TelexFree, which has a U.S. arm in Massachusetts, purports to be in the communications business. The MLM company is under investigation in multiple states in Brazil, amid pyramid-scheme concerns.
Here is a link to a Google-translated version (from Portuguese to English) of one story in Brazil about the reported death threats.
Here is a link to the original story not translated into English.
Some Americans have claimed that a payment of $15,125 to TelexFree results in an income of at least $1,100 a week for a year.
Death threats and threats in general are not unprecedented in the pyramid-scheme world. In the World Marketing Direct Selling (WMDS) and OneUniverseOnline (1UOL) cases brought in Massachusetts in 2005, accused schemer James Bunchan discussed a plot to murder a federal prosecutor and 12 witnesses. He was sentenced to 35 years in federal prison after being convicted of the pyramid charges and an additional 25 years after being convicted in the murder plot.
The pyramid scheme was targeted at Cambodian-Americans who had little command of English.
In other news, federal prosecutors in Miami today announced the arrests of Daniel Carrasco, 54, and Federico Martin Gioja, 45, both of Miramar, Fla. The men were accused of falsely trading on the name of the Univision television network, targeting Spanish-speaking prospects and using a “phone room in Argentina to extract money from consumers, using lies and extortion.”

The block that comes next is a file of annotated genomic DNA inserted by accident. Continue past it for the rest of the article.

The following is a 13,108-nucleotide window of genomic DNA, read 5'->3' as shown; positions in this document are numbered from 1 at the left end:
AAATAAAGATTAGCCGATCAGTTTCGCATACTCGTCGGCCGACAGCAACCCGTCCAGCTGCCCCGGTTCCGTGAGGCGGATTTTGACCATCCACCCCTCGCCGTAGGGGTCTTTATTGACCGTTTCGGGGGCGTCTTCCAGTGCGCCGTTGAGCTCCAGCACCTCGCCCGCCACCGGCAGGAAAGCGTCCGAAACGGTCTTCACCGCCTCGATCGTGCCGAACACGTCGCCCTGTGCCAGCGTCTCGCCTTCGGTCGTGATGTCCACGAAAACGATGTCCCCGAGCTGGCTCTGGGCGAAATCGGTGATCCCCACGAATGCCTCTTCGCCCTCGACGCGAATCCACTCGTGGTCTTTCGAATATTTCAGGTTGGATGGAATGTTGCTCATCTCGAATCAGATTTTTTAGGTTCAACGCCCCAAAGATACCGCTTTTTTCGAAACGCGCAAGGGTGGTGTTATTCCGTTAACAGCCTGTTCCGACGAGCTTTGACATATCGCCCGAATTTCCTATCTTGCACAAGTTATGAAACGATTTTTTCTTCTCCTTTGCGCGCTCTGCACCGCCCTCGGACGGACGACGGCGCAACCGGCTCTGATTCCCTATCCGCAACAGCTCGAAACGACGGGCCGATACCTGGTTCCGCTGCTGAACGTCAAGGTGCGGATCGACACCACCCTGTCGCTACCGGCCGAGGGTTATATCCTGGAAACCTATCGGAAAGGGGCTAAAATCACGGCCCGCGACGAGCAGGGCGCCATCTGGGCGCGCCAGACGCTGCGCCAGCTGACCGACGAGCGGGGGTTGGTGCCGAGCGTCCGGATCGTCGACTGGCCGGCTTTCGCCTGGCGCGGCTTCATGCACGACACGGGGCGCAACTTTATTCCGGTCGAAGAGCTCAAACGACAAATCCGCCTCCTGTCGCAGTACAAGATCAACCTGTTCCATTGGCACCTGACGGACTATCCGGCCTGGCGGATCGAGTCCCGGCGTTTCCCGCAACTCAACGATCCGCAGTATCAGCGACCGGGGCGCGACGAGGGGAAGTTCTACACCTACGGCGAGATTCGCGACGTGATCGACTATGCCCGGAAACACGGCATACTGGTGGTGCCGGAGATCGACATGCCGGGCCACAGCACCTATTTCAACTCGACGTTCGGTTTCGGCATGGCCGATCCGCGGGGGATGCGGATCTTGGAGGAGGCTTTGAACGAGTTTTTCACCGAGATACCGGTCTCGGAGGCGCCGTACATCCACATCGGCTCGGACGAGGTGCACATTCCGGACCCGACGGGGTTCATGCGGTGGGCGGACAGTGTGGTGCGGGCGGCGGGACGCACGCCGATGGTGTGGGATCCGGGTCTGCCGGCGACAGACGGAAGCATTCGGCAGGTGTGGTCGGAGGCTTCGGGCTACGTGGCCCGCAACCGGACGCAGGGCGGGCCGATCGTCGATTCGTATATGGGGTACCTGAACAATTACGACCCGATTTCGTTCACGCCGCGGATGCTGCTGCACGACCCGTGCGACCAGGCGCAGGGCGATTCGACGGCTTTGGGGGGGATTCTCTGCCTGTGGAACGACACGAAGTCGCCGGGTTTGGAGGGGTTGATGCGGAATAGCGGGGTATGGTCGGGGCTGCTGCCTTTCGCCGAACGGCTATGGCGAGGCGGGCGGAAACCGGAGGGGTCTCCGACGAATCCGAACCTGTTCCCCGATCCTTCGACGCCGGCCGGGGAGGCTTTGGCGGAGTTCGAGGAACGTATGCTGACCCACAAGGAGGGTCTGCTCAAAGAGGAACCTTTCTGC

“These defendants specifically targeted Spanish-speaking victims, pretending to be affiliated with Univision, to sell their products from their phone room in Argentina, when in fact, they had absolutely no connection to Univision, and their companies did not deliver the products consumers ordered,” said U.S. Attorney Wifredo A. Ferrer of the Southern District of Florida. “We are committed to investigating and prosecuting such fraudsters, both domestic and international, whose schemes defraud consumers.”
If the customers of Carrasco and Gioja complained, prosecutors said, the “Argentinian phone room telemarketers called and falsely threatened consumers with arrest, deportation or fines on their gas and electric bills.”
The scheme was investigated by the U.S. Postal Inspection Service. Charges against the men include conspiracy, fraud and extortion.